To continue my wonderful little series on the miraculousness of love, I thought I'd discuss the joys of monogamy, the absolute wonderfulness of monogamy.
For hubby, his romantic button is turned on 365 days a year, about 20 hours a day. He does take some time in there to sleep, but it's hard to get him to let up on the touchy-feely romance stuff.
I probably don't have to tell you that I am not the least bit romantic. Or maybe I do need to tell you. Well let me tell you, I am not a romantic. If you ask my husband about romance in the relationship, he'd be like, "Yeah right, Kate? Romantic? No... That doesn't happen around here."
And he's right. He'll do something heartfelt and romantic and I end up standing there, not really sure what to do with myself.
I don't know how we got paired together, Fabio and Attila the Hun.
And I'm sure this drives hubby insane at times. But let me tell ya, he definitely has his moments in which he drives me insane as well. Seriously, there are times when he makes me feel like throwing myself in the lake. Or like throwing him in the lake, I'm not sure which.
Seriously though, if before we got married someone would have had pulled me aside and told me abou how there would be moments of wanting to throw myself in the lake, and that that would be normal, I would have fallen on the floor.
Well, maybe not, because lying on the floor would have messed up my hair, but I would have been seriously shocked.
But that's one of the beautiful things about marriage. It exposes your faults, your shortcomings, your immaturitties, your insecurities and anything else that might be hidden in the depths of one's self.
Actually hubby and I are reading a book right now called Sacred Marriage by Gary Thomas
. That in itself is miraculous since I rarely read "marriage self-help" books, and my husband doesn't read in general, unless it's something by Rush Limbaugh or something.
But the whole point of the book is that marriage isn't all about being wonderfully happy 100 percent of the time. The point of marriage is to make us holy, to make us more like the perfection of Jesus.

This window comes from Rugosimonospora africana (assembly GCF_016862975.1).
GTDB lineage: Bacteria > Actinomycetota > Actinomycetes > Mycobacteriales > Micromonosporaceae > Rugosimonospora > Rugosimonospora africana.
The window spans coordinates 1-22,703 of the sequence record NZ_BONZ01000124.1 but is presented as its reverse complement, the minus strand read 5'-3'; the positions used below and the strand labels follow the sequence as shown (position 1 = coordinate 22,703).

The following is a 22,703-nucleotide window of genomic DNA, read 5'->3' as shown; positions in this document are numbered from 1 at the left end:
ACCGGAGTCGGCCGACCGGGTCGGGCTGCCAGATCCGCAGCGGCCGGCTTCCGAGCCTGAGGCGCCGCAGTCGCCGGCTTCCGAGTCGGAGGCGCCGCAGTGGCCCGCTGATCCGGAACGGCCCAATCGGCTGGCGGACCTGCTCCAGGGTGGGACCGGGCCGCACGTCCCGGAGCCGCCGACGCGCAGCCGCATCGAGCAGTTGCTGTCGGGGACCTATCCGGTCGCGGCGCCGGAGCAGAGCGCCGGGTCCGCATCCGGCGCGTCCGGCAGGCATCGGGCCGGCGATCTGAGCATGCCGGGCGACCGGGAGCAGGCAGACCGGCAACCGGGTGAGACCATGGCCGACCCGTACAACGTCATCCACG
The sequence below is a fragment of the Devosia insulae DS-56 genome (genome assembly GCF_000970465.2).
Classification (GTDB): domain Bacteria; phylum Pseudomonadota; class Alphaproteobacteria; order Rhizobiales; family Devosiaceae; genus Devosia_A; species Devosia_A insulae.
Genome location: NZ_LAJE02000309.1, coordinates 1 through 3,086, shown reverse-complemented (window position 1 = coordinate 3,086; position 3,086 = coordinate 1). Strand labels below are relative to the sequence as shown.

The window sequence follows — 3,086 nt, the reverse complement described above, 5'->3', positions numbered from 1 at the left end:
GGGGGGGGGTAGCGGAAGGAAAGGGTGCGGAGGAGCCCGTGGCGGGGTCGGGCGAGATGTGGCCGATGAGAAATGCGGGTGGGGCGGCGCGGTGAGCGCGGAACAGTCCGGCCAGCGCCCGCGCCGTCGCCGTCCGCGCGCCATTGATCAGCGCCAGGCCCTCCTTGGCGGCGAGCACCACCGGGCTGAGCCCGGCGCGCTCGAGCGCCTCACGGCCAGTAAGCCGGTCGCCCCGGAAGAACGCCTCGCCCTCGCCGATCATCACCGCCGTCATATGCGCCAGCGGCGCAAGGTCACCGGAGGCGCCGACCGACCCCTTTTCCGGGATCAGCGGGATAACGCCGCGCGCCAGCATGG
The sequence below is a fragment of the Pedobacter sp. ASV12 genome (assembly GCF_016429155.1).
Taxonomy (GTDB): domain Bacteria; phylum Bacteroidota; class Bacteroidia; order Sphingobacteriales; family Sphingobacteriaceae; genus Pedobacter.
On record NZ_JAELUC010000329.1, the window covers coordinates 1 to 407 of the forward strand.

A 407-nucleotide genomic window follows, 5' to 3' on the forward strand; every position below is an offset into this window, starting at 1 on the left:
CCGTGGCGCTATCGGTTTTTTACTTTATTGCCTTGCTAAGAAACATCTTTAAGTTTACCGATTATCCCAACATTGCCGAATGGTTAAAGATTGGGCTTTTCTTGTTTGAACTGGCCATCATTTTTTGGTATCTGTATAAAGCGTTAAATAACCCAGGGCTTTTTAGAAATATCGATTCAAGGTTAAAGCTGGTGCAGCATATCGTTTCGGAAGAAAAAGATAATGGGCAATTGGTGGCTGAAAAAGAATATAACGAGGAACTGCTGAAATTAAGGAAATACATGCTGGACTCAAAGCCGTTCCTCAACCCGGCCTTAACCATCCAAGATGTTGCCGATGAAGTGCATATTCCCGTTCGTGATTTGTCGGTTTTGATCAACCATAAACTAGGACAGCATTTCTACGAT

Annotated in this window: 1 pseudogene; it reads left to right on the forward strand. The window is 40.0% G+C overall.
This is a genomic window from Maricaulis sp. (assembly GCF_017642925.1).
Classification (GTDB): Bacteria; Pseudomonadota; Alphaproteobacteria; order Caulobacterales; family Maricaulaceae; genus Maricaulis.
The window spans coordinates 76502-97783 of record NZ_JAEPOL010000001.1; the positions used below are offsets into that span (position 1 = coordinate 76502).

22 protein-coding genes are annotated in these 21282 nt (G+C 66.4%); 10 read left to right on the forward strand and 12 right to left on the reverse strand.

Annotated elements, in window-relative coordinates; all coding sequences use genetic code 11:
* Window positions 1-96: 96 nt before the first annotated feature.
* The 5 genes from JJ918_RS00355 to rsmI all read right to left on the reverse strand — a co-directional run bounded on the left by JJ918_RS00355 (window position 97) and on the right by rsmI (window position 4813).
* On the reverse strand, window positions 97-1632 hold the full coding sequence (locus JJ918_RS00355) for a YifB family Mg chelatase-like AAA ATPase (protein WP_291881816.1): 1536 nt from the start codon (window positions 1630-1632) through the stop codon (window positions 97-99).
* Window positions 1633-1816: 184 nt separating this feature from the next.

And you know how marriage can do such a thing? Just the fact that when hubby comes home, after I've had a long day of work and still have dinner to make, laundry to do, floor fuzz to eradicate and a smelly kid that needs to be bathed, instead of having the whole night to myself to stew in my frustrations, intense sleepiness and bad attitudes, I have to exist in my house with another person.
While getting ready in the morning with my husband's largeness constantly in my way, or while trying to concentrate on something while my husband is making weird comments about whatever pops into his head, or while trying to navigate the crazed emotions of a three-year-old together, or while dealing with a communication problem between the two of us, rather than go home to an empty house where I can just forget about any problems I may be having with my monogamous life partner, I have to confront the reasons within myself that are causing me to want to throw him in the lake and instead just try to work it out.
That is how marriage is a breeding ground for personal growth, either that or divorce.
So on this Valentine's Day, while monogamy may not be the route of least resistance, and while love is definitely not going to be enough on a lot of days(add love
to patience, commitment, resilience, determination, selflessness and gratitude) you'll be amazed at the blessings that can be found in a man leaving his family and cleaving to a woman.
And after all, love is the only force that will scare the darkness away. So be a force that is to be reckoned within your marriage, tomorrow and the rest of the year. I'll start by being that force myself, minus the lake.